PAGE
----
• At Amplify with Dr Wernick I was seeking help for seemingly intractable, probably age-related dryness. I've seen other doctors about it, and that has been helpful, but what he explained to me about it and the careful way he answered all my questions gave me so much more of a clear understanding of what is going on (and is not) that I am more able to implement all his and others' recommendations than I was before. And he gave me additional resources for further follow-up. I am most grateful.

    Cynthia Norton

  • Wow! This is a great Eye Care medical facility. I was thoroughly examined by Dr. Pinkhasov for over 2 hours. She made sure to check my eyes for pretty much everything and patiently explained proper care for my eyes. They definitely know how to provide great care and treat their patients right. Now I know why they have such a great reputation and been around for so long.

    Steve Fay

  • Dr. Kavner is a gifted diagnostician and orthoptic therapist. He treated me several decades ago for a condition similar to dyslexia. I was having migraines five times per week. I worked with him for about a year and I experienced tremendous improvement (down to 3-4 per year) that has lasted.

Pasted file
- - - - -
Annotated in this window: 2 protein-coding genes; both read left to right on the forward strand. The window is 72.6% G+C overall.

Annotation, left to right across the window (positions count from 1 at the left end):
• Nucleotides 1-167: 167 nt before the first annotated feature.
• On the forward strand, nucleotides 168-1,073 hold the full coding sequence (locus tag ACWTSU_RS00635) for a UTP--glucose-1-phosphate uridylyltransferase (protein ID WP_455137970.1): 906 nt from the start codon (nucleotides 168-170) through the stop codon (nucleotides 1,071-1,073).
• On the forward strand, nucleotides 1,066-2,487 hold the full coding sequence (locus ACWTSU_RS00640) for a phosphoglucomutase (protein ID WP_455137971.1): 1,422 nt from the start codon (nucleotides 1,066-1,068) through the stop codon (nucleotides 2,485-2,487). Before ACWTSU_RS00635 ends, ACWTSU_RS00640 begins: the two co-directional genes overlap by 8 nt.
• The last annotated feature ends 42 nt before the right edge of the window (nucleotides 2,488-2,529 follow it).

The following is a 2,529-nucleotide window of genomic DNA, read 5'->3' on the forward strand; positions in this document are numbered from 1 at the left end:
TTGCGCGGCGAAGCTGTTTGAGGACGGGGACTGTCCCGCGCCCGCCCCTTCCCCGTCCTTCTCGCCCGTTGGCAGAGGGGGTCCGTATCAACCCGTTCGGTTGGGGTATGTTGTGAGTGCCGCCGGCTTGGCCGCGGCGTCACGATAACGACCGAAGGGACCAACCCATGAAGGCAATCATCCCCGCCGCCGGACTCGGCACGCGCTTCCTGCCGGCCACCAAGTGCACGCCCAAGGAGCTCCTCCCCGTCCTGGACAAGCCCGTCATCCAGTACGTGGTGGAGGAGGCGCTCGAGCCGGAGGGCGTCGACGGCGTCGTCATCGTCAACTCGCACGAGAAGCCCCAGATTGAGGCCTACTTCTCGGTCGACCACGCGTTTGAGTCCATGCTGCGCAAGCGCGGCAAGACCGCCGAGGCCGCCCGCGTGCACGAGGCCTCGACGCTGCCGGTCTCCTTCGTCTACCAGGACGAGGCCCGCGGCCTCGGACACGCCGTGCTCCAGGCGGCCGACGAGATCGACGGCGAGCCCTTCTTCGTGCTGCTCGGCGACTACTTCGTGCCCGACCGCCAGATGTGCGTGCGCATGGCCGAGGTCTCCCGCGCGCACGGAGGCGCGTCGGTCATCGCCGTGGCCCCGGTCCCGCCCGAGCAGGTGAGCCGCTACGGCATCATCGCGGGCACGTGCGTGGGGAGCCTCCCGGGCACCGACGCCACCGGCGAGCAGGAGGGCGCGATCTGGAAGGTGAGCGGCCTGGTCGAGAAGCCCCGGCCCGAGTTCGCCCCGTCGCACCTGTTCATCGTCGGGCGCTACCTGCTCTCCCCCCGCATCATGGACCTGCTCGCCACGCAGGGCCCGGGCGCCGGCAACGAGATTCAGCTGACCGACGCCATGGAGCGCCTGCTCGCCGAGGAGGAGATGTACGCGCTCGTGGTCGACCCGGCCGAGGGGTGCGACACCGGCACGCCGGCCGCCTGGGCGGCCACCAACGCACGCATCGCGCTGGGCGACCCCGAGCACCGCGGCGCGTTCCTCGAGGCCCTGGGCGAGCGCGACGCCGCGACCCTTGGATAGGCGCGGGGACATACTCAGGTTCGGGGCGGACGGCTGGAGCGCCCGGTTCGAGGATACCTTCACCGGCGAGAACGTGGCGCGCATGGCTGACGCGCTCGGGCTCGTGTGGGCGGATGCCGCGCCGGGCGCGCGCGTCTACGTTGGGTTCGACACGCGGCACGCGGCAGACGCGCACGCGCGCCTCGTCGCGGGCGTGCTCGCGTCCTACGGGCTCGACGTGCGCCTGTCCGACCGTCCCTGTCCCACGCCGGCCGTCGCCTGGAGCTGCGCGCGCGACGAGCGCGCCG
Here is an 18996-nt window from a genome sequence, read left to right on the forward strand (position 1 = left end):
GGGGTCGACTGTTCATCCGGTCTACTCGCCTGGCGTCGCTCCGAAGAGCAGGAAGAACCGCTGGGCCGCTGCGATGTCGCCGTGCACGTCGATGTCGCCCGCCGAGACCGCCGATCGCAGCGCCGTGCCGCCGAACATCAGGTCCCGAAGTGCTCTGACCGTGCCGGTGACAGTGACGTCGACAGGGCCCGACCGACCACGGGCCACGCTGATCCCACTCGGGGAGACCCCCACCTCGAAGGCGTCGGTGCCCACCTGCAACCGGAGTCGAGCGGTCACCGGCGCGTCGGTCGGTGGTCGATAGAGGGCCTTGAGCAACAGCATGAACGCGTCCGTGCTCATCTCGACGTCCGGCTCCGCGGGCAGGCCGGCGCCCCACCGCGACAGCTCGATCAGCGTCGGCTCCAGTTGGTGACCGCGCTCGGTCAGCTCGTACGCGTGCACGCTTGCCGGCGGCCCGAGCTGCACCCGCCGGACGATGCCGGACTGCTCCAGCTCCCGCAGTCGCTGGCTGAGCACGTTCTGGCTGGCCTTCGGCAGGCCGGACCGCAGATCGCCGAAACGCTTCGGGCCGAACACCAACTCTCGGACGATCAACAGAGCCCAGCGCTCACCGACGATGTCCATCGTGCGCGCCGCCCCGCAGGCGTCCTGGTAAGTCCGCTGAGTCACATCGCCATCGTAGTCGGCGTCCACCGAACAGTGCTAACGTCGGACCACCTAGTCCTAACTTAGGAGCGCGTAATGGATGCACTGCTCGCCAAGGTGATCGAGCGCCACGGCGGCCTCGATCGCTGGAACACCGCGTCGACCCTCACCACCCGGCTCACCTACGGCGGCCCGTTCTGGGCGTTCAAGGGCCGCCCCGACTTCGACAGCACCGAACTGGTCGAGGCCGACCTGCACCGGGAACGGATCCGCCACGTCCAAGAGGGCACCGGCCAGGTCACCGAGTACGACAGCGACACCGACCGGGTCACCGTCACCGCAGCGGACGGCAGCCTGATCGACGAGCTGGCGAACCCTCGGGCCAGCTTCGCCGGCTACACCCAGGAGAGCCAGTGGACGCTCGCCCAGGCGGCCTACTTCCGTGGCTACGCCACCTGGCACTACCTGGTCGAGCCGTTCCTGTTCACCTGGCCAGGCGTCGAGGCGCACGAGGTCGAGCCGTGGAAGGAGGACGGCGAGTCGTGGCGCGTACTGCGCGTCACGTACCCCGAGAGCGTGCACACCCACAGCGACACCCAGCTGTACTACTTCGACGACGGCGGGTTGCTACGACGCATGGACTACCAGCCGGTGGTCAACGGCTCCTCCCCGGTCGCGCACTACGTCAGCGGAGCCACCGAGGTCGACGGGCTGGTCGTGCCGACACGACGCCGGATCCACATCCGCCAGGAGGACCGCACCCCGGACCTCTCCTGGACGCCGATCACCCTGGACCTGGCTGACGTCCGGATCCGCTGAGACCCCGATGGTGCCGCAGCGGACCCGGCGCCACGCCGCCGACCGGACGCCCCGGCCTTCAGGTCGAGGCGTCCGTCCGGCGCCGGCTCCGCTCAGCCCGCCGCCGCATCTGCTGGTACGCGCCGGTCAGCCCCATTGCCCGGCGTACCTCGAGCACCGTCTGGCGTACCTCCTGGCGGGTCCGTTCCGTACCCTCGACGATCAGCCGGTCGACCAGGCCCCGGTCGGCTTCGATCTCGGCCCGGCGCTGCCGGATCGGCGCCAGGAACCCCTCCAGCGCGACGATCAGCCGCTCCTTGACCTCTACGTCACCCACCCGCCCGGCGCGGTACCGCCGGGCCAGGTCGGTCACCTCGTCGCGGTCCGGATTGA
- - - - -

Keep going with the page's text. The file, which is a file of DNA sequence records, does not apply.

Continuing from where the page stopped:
Mary K.

  • Dr. Kavner recommended two types of eye therapy for my daughter. One of them using bio-feedback. In just three sessions she is seeing considerably better. She shouted this morning: Ooh my God! I could not see these letters with my glasses on, and now I can see them without my glasses. If you are willing and able to invest in improving your vision, this is a good place to go to!

    Peter G.

  • Dr. Kavner recommended two types of eye therapy for my daughter. One of them using bio-feedback. In just three sessions she is seeing considerably better. She shouted this morning: Ooh my God! I could not see these letters with my glasses on, and now I can see them without my glasses. If you are willing and able to invest in improving your vision, this is a good place to go to!

    Kinkie F.